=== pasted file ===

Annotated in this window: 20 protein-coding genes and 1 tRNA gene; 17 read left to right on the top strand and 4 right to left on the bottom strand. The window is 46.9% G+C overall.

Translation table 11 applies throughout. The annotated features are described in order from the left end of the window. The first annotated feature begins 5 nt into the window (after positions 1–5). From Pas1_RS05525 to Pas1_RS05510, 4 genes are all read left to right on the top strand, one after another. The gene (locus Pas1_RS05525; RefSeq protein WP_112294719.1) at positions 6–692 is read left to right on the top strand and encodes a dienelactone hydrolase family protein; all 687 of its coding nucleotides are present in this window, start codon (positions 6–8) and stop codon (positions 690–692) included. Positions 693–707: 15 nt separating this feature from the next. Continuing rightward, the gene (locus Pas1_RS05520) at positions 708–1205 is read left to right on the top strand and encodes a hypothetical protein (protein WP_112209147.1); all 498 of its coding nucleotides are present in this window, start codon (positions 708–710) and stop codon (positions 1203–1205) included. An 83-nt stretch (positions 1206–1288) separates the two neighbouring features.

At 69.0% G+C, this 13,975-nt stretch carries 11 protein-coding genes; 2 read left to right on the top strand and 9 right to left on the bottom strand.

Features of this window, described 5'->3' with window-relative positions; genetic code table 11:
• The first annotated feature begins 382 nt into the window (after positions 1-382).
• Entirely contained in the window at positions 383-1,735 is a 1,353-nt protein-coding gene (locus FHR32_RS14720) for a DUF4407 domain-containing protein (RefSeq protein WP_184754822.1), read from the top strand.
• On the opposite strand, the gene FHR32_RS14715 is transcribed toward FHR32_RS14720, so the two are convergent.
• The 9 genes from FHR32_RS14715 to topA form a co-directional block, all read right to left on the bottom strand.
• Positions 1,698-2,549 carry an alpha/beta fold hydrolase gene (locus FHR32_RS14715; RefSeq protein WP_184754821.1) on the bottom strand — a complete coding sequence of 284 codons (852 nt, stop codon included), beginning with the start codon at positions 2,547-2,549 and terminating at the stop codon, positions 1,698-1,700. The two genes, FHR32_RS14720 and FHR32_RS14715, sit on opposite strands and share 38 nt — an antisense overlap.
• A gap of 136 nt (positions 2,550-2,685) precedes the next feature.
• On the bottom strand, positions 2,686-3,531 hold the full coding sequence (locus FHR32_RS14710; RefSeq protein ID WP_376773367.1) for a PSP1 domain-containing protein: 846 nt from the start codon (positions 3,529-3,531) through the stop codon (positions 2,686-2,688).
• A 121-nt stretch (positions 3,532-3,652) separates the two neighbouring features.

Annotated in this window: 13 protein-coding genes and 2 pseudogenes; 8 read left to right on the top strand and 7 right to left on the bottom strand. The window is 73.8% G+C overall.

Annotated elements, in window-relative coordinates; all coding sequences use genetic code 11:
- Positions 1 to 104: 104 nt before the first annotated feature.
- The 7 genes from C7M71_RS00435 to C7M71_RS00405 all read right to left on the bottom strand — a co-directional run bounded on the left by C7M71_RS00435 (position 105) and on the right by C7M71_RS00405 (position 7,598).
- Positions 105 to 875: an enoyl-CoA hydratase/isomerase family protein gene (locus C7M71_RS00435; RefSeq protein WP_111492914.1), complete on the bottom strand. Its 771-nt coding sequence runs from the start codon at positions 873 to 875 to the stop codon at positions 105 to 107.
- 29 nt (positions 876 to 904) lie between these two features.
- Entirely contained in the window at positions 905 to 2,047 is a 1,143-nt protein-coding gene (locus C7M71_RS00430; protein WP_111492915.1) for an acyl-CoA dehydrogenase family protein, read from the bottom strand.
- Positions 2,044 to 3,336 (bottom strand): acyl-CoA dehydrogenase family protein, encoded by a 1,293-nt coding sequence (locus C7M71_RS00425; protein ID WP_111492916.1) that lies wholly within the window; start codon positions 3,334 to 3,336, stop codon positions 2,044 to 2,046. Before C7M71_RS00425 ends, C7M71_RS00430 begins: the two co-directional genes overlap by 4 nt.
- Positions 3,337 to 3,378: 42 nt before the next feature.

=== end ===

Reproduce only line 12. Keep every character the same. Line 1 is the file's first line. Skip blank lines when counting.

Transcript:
• A 121-nt stretch (positions 3,532-3,652) separates the two neighbouring features.